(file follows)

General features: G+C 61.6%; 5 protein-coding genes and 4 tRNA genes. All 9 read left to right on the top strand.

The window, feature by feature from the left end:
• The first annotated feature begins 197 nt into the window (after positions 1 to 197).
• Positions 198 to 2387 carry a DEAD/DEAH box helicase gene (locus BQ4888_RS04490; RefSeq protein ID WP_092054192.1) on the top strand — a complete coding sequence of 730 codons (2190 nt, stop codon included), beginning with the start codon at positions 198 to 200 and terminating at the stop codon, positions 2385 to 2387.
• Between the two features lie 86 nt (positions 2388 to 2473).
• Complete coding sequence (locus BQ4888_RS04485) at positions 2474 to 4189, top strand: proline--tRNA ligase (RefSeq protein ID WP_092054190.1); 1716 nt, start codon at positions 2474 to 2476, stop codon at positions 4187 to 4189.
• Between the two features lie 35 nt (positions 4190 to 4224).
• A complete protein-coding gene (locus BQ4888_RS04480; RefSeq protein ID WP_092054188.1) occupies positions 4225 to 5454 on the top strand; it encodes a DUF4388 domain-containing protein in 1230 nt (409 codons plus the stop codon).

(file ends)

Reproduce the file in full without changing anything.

General features: G+C 61.6%; 5 protein-coding genes and 4 tRNA genes. All 9 read left to right on the top strand.

The window, feature by feature from the left end:
• The first annotated feature begins 197 nt into the window (after positions 1 to 197).
• Positions 198 to 2387 carry a DEAD/DEAH box helicase gene (locus BQ4888_RS04490; RefSeq protein ID WP_092054192.1) on the top strand — a complete coding sequence of 730 codons (2190 nt, stop codon included), beginning with the start codon at positions 198 to 200 and terminating at the stop codon, positions 2385 to 2387.
• Between the two features lie 86 nt (positions 2388 to 2473).
• Complete coding sequence (locus BQ4888_RS04485) at positions 2474 to 4189, top strand: proline--tRNA ligase (RefSeq protein ID WP_092054190.1); 1716 nt, start codon at positions 2474 to 2476, stop codon at positions 4187 to 4189.
• Between the two features lie 35 nt (positions 4190 to 4224).
• A complete protein-coding gene (locus BQ4888_RS04480; RefSeq protein ID WP_092054188.1) occupies positions 4225 to 5454 on the top strand; it encodes a DUF4388 domain-containing protein in 1230 nt (409 codons plus the stop codon).